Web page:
In most professions in life, average implies not too bad. One isn’t getting the best, but hopefully one isn’t getting badly treated. The average car mechanic will be perfectly good at doing an oil change or general repairs. The average family doctor will be able to handle most common ailments, like high blood pressure, sore throats or colds. This is because in many fields there are manuals and protocols to follow that ensure reasonable results. The same is not true in the mental health field. There are no good manuals, the research is confusing and often misleading, and there are often outside influences that lead to practitioners having more allegiance to systems than to patients. So the average mental health practitioner is often inadequate, frequently promoting their own brand of help, rather than focusing on the patient’s needs. It is a further problem that most orientations in mental health have a way of blaming the patient when things don’t go well. Psychoanalysts often point to the patient’s “resistance” or “defences”. One often hears that the patient has to go deeper into their problems, taking significantly more time, again with the implication that if a person is not feeling better it must be something locked deeper in their mind that is the problem. While this might be true at times, it also allows the practitioner to excuse a lack of progress. Cognitive Behaviour Therapists have many blaming mechanisms, with the underlying pejorative message that a person should be able to change their feelings by learning to banish negative thoughts. If people can’t then they clearly aren’t working hard enough or doing their homework. I have been told by numerous people that they’ve been told by CBT therapists that they have to believe in the therapy for it to work, so that if they aren’t believers then they won’t work hard enough at controlling negative thoughts, and therefore won’t get better. Biological psychiatrists just blame brain chemistry. Id a person doesn’t respond to one drug, they are treatment resistant, and if they don’t respond to many, they are a complicated case. If their symptoms diminish but they don’t feel good or can’t function then they are whiners.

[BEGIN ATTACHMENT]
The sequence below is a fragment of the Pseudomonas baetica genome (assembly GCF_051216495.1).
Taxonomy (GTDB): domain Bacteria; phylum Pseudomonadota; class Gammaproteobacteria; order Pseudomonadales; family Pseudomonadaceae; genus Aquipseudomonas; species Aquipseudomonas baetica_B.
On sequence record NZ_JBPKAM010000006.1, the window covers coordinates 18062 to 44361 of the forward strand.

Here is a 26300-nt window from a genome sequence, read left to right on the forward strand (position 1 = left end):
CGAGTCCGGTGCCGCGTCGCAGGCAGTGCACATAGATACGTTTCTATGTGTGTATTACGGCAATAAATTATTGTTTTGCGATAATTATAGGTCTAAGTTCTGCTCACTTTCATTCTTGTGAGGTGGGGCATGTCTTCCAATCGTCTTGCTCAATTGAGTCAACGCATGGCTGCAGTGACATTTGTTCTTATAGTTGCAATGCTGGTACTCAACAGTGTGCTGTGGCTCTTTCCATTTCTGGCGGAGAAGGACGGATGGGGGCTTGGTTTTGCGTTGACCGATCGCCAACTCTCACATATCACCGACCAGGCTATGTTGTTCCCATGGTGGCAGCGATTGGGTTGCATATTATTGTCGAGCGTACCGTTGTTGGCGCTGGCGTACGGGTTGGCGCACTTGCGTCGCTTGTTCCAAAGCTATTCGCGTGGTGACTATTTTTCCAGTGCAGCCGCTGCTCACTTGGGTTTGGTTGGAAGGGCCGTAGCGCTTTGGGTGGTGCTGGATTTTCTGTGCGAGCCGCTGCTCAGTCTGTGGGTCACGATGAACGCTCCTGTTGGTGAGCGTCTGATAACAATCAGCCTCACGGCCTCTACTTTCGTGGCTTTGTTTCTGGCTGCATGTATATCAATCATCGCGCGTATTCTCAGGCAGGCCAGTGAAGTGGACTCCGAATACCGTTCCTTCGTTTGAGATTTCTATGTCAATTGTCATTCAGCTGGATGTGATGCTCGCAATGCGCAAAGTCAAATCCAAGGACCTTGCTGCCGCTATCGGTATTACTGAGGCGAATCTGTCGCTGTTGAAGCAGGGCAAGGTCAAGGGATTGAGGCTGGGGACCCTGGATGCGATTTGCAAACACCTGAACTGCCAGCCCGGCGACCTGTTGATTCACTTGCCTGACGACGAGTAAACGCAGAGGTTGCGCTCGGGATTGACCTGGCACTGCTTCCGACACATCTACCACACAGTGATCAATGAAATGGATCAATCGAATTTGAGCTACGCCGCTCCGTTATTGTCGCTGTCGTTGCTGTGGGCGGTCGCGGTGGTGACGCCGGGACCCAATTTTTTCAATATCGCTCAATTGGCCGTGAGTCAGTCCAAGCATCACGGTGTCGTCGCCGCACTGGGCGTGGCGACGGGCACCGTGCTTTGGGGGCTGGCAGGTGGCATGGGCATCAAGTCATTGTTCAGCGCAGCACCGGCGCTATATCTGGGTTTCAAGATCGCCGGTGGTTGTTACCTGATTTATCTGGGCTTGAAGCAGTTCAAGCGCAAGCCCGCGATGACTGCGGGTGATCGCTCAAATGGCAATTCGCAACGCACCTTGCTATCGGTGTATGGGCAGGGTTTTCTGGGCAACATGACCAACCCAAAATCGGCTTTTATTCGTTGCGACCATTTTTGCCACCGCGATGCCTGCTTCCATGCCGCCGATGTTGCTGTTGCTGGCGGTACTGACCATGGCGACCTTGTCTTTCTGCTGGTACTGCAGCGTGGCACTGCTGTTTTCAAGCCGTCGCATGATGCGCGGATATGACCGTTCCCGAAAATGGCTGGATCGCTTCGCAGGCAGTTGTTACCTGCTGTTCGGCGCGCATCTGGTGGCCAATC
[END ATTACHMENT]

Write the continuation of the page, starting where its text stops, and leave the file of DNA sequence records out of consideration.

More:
Helping people in emotional distress is complicated. a practitioner needs to have a strong understanding of emotional development, trauma, and family and cultural issues. One has to understand the complexity of modern society. One has to always have empathy for the other, yet also be able to see the individual from an outside perspective to be able to understand the impact of the person’s emotional life on the outside world. To help people, being average just doesn’t cut it. All practitioners need to look outside their own milieu and orientation to learn as much as we can from available resources. We constantly need to challenge ourselves, and to take responsibility when a patient is not improving.